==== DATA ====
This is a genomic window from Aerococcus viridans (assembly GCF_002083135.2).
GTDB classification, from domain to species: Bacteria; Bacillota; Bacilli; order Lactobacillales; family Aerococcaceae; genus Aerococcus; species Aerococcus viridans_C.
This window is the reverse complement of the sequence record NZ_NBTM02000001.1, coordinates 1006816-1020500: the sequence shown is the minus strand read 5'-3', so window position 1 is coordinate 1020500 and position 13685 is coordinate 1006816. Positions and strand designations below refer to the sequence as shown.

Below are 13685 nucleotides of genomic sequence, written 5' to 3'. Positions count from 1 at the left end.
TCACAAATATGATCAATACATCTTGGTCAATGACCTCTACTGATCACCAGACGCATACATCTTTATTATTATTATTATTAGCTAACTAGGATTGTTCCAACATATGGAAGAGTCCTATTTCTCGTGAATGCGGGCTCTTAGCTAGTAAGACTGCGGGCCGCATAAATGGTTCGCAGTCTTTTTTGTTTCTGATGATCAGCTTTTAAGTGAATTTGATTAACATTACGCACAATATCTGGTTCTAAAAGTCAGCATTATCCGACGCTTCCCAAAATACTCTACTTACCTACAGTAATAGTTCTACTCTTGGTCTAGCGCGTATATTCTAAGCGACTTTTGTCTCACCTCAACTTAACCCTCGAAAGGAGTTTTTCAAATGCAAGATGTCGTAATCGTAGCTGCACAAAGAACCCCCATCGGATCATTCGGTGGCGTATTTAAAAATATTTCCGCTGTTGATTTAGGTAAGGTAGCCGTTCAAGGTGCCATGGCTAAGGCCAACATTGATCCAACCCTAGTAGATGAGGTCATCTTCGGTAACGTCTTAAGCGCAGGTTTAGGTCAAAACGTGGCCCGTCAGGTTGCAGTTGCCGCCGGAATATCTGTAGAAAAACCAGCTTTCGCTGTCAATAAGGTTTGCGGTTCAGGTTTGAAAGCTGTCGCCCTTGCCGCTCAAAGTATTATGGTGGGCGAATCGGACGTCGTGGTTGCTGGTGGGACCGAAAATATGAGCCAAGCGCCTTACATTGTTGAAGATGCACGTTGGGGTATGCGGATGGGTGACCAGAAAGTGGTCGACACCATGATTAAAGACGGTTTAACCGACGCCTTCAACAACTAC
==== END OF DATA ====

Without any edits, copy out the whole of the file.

This is a genomic window from Aerococcus viridans (assembly GCF_002083135.2).
GTDB classification, from domain to species: Bacteria; Bacillota; Bacilli; order Lactobacillales; family Aerococcaceae; genus Aerococcus; species Aerococcus viridans_C.
This window is the reverse complement of the sequence record NZ_NBTM02000001.1, coordinates 1006816-1020500: the sequence shown is the minus strand read 5'-3', so window position 1 is coordinate 1020500 and position 13685 is coordinate 1006816. Positions and strand designations below refer to the sequence as shown.

Below are 13685 nucleotides of genomic sequence, written 5' to 3'. Positions count from 1 at the left end.
TCACAAATATGATCAATACATCTTGGTCAATGACCTCTACTGATCACCAGACGCATACATCTTTATTATTATTATTATTAGCTAACTAGGATTGTTCCAACATATGGAAGAGTCCTATTTCTCGTGAATGCGGGCTCTTAGCTAGTAAGACTGCGGGCCGCATAAATGGTTCGCAGTCTTTTTTGTTTCTGATGATCAGCTTTTAAGTGAATTTGATTAACATTACGCACAATATCTGGTTCTAAAAGTCAGCATTATCCGACGCTTCCCAAAATACTCTACTTACCTACAGTAATAGTTCTACTCTTGGTCTAGCGCGTATATTCTAAGCGACTTTTGTCTCACCTCAACTTAACCCTCGAAAGGAGTTTTTCAAATGCAAGATGTCGTAATCGTAGCTGCACAAAGAACCCCCATCGGATCATTCGGTGGCGTATTTAAAAATATTTCCGCTGTTGATTTAGGTAAGGTAGCCGTTCAAGGTGCCATGGCTAAGGCCAACATTGATCCAACCCTAGTAGATGAGGTCATCTTCGGTAACGTCTTAAGCGCAGGTTTAGGTCAAAACGTGGCCCGTCAGGTTGCAGTTGCCGCCGGAATATCTGTAGAAAAACCAGCTTTCGCTGTCAATAAGGTTTGCGGTTCAGGTTTGAAAGCTGTCGCCCTTGCCGCTCAAAGTATTATGGTGGGCGAATCGGACGTCGTGGTTGCTGGTGGGACCGAAAATATGAGCCAAGCGCCTTACATTGTTGAAGATGCACGTTGGGGTATGCGGATGGGTGACCAGAAAGTGGTCGACACCATGATTAAAGACGGTTTAACCGACGCCTTCAACAACTAC